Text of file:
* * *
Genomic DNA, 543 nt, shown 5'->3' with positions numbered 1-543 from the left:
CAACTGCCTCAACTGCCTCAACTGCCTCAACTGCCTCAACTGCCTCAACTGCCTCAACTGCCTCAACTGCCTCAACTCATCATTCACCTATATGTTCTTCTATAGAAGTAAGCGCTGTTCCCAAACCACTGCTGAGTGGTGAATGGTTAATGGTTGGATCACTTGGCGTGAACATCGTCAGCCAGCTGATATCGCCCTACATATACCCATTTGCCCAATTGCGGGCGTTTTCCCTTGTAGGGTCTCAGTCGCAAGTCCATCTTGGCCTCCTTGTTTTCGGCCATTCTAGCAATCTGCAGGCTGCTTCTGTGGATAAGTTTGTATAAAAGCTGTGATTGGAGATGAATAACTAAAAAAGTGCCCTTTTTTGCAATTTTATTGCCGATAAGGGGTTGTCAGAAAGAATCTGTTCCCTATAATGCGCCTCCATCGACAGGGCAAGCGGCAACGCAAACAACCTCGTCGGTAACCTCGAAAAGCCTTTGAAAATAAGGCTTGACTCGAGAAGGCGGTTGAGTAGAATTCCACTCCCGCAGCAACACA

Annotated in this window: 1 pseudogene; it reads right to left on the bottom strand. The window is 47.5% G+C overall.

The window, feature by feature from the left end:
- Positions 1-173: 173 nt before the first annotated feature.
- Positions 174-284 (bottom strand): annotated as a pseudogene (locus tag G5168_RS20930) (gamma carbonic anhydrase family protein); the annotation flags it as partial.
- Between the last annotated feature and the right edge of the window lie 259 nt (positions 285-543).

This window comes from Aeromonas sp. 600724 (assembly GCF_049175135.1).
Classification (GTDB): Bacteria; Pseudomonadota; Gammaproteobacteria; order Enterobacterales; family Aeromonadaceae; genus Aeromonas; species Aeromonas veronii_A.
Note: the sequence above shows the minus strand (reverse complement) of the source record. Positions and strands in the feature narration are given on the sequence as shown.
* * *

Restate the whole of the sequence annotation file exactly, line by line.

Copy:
Genomic DNA, 543 nt, shown 5'->3' with positions numbered 1-543 from the left:
CAACTGCCTCAACTGCCTCAACTGCCTCAACTGCCTCAACTGCCTCAACTGCCTCAACTGCCTCAACTGCCTCAACTCATCATTCACCTATATGTTCTTCTATAGAAGTAAGCGCTGTTCCCAAACCACTGCTGAGTGGTGAATGGTTAATGGTTGGATCACTTGGCGTGAACATCGTCAGCCAGCTGATATCGCCCTACATATACCCATTTGCCCAATTGCGGGCGTTTTCCCTTGTAGGGTCTCAGTCGCAAGTCCATCTTGGCCTCCTTGTTTTCGGCCATTCTAGCAATCTGCAGGCTGCTTCTGTGGATAAGTTTGTATAAAAGCTGTGATTGGAGATGAATAACTAAAAAAGTGCCCTTTTTTGCAATTTTATTGCCGATAAGGGGTTGTCAGAAAGAATCTGTTCCCTATAATGCGCCTCCATCGACAGGGCAAGCGGCAACGCAAACAACCTCGTCGGTAACCTCGAAAAGCCTTTGAAAATAAGGCTTGACTCGAGAAGGCGGTTGAGTAGAATTCCACTCCCGCAGCAACACA

Annotated in this window: 1 pseudogene; it reads right to left on the bottom strand. The window is 47.5% G+C overall.

The window, feature by feature from the left end:
- Positions 1-173: 173 nt before the first annotated feature.
- Positions 174-284 (bottom strand): annotated as a pseudogene (locus tag G5168_RS20930) (gamma carbonic anhydrase family protein); the annotation flags it as partial.
- Between the last annotated feature and the right edge of the window lie 259 nt (positions 285-543).

This window comes from Aeromonas sp. 600724 (assembly GCF_049175135.1).
Classification (GTDB): Bacteria; Pseudomonadota; Gammaproteobacteria; order Enterobacterales; family Aeromonadaceae; genus Aeromonas; species Aeromonas veronii_A.
Note: the sequence above shows the minus strand (reverse complement) of the source record. Positions and strands in the feature narration are given on the sequence as shown.